Rina Gonoi
Shiho Fukada for The Washington Post/Getty Images

Japan officially lives in the Reiwa era, which means “order and harmony.” But Rina Gonoi may have broken that “order and harmony” for good—in more ways than one—when she became an advocate against sexual abuse. Rina’s dream as a child was to serve in the Japanese Self-Defense Forces following her rescue by female soldiers after the 2011 Tohoku earthquake and tsunami.

That dream turned into a nightmare when she experienced sexual violence while serving, and then struggled to report the violence in an institution where more than 90% of soldiers are male. She left the military in 2022, and bravely launched a public campaign to demand truth and accountability. The resulting wave of support pushed officials to take action, launching a larger investigation into cases of harassment within the military, and prompted countless other women to come forward with their own stories. In Japanese society, speaking up about sexual violence has long been a taboo, but Rina’s courage has kicked the door open for all survivors.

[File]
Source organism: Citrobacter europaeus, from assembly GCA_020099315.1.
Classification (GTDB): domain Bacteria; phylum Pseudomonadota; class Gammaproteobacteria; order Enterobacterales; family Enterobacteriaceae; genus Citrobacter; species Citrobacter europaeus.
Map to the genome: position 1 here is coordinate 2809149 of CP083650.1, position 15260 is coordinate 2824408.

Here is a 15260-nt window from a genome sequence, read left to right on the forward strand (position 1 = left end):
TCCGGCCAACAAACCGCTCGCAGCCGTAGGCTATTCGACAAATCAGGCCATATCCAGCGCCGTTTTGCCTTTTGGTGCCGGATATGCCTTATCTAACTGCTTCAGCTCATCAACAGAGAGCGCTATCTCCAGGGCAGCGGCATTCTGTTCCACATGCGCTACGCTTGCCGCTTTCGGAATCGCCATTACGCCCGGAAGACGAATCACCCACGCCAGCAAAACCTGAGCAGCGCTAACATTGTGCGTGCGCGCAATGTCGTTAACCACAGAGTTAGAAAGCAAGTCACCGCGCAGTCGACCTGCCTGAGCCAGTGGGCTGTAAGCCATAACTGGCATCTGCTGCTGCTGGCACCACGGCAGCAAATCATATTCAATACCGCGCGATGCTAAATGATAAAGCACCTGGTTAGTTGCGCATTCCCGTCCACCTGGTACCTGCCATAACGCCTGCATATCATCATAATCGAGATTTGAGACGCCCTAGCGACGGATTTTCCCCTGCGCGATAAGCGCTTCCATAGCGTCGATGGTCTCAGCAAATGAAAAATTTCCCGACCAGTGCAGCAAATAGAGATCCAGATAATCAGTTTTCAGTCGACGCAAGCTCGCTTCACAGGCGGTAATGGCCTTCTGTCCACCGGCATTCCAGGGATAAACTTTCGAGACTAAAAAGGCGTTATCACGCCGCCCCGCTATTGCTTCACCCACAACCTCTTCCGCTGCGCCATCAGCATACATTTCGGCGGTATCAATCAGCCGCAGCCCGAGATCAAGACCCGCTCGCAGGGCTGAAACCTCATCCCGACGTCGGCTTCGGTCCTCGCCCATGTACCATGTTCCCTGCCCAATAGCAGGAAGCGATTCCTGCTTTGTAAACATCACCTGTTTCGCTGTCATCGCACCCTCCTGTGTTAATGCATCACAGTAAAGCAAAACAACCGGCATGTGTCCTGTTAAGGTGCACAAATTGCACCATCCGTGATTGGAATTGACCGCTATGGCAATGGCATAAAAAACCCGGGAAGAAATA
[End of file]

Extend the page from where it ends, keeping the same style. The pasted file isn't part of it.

Ito is a journalist, filmmaker, and gender-rights advocate

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